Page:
- Vladimir Lenin, “Speech to the First All-Russia Congress of Workers in Education and Socialist Culture” (30 July 1919) Collected Works, Vol. 29, p. 535.
- Dictatorship is rule based directly upon force and unrestricted by any laws. The revolutionary dictatorship of the proletariat is rule won and maintained by the use of violence by the proletariat against the bourgeoisie, rule that is unrestricted by any laws.
- Vladimir Lenin, The Proletarian Revolution and the Renegade Kautsky (1972), p. 11.
- The tacit assumption underlying the Lenin-Trotsky theory of dictatorship is this: that the socialist transformation is something for which a readymade formula lies completed in the pocket of the revolutionary party, which needs only to be carried out energetically in practice. This is, unfortunately or – perhaps fortunately – not the case.
- Long before me, bourgeois historians had described the historical development of this struggle between the classes, as had bourgeois economists their economic anatomy. My own contribution was (1) to show that the existence of classes is merely bound up with certain historical phases in the development of production; (2) that the class struggle necessarily leads to the dictatorship of the proletariat; [and] (3) that this dictatorship, itself, constitutes no more than a transition to the abolition of all classes and to a classless society
- People argued over the problem whether the realization of Socialism…was to be attempted through the instrumentality of democracy or whether in the struggle one should deviate from the principles of democracy. This was the celebrated controversy about the dictatorship of the proletariat; it was the subject of academic discussion in Marxist literature up to the time of the Bolshevist revolution and has since become a great political problem.
- Ludwig von Mises, Socialism: An Economic and Sociological Analysis, New Haven: Yale University Press, 1962, p. 81.
The bigger an enterprise is, the more is it forced to adjust its production to the changing whims and fancies of the masses, its masters. … It is the patronage of the masses that make enterprises grow big. The common man is supreme in the market economy. He is the customer who "is always right."
In the political sphere, representative government is the corollary of the supremacy of the consumers in the market. Office-holders depend on the voters as entrepreneurs and investors depend on the consumers. The same historical process that substituted the capitalistic mode of production for precapitalistic methods substituted popular government—democracy—for royal absolutism and other forms of government by the few. And wherever the market economy is superseded by socialism, autocracy makes a comeback. It does not matter whether the socialist or communist despotism is camouflaged by the use of aliases like "dictatorship of the proletariat" or "people's democracy" or "Führer principle." It always amounts to a subjection of the many to the few.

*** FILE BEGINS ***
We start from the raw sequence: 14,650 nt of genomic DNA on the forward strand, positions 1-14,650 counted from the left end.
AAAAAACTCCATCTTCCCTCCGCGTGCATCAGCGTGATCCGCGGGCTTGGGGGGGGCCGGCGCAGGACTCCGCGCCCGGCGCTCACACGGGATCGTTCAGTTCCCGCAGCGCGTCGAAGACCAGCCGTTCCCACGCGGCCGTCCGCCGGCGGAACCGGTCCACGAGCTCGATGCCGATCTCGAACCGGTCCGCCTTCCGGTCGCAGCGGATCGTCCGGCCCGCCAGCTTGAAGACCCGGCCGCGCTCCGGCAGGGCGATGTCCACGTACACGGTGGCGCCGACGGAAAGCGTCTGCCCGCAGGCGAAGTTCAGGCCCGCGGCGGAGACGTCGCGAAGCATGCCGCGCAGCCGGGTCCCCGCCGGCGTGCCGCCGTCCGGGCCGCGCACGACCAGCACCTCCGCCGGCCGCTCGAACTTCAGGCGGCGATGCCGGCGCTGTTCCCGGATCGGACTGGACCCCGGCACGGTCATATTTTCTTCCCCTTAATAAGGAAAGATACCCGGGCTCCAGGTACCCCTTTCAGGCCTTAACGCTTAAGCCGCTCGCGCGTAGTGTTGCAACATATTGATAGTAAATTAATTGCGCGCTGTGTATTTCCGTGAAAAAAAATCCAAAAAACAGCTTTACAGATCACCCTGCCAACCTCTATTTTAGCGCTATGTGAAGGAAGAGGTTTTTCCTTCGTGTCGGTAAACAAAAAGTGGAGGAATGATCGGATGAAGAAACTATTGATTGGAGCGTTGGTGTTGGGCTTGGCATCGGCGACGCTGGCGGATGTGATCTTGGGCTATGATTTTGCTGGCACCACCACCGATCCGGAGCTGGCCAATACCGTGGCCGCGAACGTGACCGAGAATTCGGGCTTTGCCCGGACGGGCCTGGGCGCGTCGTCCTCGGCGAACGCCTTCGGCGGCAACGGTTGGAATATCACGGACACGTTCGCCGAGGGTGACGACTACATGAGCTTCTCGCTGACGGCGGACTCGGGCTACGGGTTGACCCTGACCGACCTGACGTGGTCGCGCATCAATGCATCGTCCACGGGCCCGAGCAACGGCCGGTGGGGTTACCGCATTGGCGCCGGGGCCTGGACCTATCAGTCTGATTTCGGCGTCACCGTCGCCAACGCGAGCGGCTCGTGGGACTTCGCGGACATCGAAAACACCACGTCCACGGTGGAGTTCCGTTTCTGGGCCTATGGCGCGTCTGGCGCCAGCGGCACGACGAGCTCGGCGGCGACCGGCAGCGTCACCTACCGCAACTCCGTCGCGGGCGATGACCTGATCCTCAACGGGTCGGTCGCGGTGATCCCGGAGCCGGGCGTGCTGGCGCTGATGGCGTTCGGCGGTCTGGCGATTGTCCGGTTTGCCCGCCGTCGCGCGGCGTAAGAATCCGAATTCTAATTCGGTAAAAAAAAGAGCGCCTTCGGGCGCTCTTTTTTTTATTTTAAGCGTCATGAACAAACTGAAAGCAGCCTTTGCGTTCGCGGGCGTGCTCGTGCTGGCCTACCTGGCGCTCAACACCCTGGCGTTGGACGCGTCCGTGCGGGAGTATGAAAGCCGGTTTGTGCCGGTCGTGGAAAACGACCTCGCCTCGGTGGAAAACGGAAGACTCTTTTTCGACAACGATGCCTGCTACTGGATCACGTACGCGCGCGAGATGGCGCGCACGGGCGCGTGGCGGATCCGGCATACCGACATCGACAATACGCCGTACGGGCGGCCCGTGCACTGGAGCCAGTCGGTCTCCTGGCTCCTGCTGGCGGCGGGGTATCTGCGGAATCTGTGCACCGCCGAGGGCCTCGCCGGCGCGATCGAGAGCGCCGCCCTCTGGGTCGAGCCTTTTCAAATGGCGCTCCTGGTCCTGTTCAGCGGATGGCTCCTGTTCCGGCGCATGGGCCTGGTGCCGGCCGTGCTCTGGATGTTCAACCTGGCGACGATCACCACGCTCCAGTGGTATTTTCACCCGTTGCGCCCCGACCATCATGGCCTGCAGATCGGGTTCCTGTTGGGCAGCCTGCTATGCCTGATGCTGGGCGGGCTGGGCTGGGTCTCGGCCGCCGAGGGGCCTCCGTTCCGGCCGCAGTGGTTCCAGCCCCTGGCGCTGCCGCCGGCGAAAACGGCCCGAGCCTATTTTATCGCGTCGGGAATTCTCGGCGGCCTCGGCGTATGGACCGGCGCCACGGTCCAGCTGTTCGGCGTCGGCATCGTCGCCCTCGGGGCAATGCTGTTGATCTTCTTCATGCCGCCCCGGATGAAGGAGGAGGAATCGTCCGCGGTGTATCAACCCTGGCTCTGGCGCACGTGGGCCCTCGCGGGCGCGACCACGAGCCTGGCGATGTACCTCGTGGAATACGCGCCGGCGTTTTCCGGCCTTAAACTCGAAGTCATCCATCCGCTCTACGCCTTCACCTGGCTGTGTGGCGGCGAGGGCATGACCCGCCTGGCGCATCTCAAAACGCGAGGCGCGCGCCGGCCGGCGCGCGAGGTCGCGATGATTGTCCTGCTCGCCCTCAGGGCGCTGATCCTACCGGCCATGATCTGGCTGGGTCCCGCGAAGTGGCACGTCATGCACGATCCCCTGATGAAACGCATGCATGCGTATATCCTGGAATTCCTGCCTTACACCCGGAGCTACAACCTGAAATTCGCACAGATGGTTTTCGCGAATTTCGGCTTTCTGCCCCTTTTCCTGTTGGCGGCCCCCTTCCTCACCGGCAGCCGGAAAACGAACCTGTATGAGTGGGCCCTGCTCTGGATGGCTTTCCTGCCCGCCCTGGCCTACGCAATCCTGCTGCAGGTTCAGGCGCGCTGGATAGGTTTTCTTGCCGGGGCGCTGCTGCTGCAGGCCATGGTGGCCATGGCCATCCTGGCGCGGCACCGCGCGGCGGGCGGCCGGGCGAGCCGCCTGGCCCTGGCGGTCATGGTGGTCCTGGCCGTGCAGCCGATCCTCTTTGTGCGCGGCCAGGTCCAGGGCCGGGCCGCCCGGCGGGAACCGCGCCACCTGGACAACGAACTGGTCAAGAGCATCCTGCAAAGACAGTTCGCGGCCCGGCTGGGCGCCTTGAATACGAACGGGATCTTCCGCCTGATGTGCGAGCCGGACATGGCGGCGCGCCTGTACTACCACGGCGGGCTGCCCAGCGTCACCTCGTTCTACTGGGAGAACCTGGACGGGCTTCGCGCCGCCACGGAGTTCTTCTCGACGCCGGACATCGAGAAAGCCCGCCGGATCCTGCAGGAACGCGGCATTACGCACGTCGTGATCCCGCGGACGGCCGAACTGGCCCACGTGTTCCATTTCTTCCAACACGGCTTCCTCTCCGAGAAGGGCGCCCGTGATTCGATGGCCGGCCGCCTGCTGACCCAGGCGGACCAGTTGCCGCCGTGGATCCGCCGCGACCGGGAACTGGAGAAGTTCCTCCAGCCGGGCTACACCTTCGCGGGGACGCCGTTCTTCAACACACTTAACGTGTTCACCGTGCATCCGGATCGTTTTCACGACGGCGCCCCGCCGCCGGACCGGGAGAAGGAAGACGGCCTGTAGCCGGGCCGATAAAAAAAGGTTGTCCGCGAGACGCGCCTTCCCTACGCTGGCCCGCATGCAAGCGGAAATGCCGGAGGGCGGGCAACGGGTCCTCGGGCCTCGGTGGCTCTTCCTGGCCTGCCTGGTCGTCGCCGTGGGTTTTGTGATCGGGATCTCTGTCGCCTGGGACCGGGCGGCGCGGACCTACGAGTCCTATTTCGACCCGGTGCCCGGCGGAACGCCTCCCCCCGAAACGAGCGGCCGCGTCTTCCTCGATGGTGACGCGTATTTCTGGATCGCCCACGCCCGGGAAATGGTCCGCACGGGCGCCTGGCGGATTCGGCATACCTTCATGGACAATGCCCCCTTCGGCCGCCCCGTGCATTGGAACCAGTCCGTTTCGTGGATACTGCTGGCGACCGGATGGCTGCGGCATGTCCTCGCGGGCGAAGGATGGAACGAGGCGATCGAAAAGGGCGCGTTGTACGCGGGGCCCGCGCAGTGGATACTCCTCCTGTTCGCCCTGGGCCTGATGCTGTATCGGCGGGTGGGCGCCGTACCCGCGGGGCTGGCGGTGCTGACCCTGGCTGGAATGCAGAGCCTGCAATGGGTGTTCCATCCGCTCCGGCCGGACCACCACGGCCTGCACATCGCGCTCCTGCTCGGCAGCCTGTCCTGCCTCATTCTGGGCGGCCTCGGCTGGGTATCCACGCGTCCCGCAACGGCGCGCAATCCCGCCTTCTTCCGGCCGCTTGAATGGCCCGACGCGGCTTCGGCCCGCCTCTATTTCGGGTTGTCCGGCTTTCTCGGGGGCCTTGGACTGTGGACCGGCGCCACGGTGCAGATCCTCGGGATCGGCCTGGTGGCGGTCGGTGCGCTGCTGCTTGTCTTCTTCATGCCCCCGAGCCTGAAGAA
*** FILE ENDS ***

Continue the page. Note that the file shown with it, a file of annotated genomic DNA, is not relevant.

- Ludwig von Mises, "On Equality and Inequality," in Money, Method, and the Market Process (Kluwer Academic Publishers, 1990), §1, p. 192.
- In examining any dictatorship, there are two good tests. Firstly, what is the relation between the rulers and the proletariat or common people? Are the rulers members of the proletariat, as they would have you believe? Do they even identify their interests with those of ordinary citizens? The truth seems to be that, no matter where you find them, the so-called proletarian dictatorships are actually controlled by a small elite who ordinarily lose little sleep in worrying about the rights of the common man. Secondly, have the proletariat any effective say in what the rulers do? In the proletarian dictatorships I am familiar with, ordinary people enjoy little or no control over their Government or over their own lives and futures.
- Muhammad Reza Pahlavi (1961) Mission for my Country, London, page 162
- It is therefore necessary to be precise in saying that by dictatorship of the proletariat we mean a government of workers’ syndicates.
- Edmondo Rossoni, as quoted in Italian Industrialists from Liberalism to Fascism: The political development of the industrial bourgeoisie, 1906-1934, Franklin Hugh Adler, Cambridge University Press, 1995, p. 312. Also in Ferdinando Cordova, Sindacati fascisti, p. 87
- Friends of Russia here think of the dictatorship of the proletariat as merely a new form of representative government, in which only working men and women have votes, and the constituencies are partly occupational, not geographical. They think that "proletariat" means "proletariat", but "dictatorship" does not quite mean "dictatorship". This is the opposite of the truth. When a Russian Communist speaks of dictatorship, he means the word literally, but when he speaks of the proletariat, he means the word in a Pickwickian sense. He means the "class-conscious" part of the proletariat, i.e., the Communist Party.
- Bertrand Russell, "The Practice and Theory of Bolshevism" (1920)
- Repression for the attainment of economic ends is a necessary weapon of the socialist dictatorship.
- Leon Trotsky, Terrorism and Communism : A Reply to Karl Kautsky (1920; 1975), p. 153
- The road to socialism lies through a period of the highest possible intensification of the principle of the state … Just as a lamp, before going out, shoots up in a brilliant flame, so the state, before disappearing, assumes the form of the dictatorship of the proletariat, i.e., the most ruthless form of state, which embraces the life of the citizens authoritatively in every direction...
- Leon Trotsky, Terrorism and Communism : A Reply to Karl Kautsky (1920; 1975), p. 177
- If a revolution is to be victoriously carried through, it will require a concentrated power, a dictatorship at its head. Cromwell's dictatorship was necessary in order to establish the supremacy of the English bourgeoisie; the terrorism of the Paris Commune and of the Committee of Public Safety alone succeeded in breaking the resistance of the feudal lords on French soil. Without the dictatorship of the proletariat which is concentrated in the big cities, the bourgeois reaction will not be done away with.
- Joseph Weydemeyer, "The Dictatorship of the Proletariat", Turn-Zeitung, New York, 1 January 1852, translated by Horst Duhnke and Hal Draper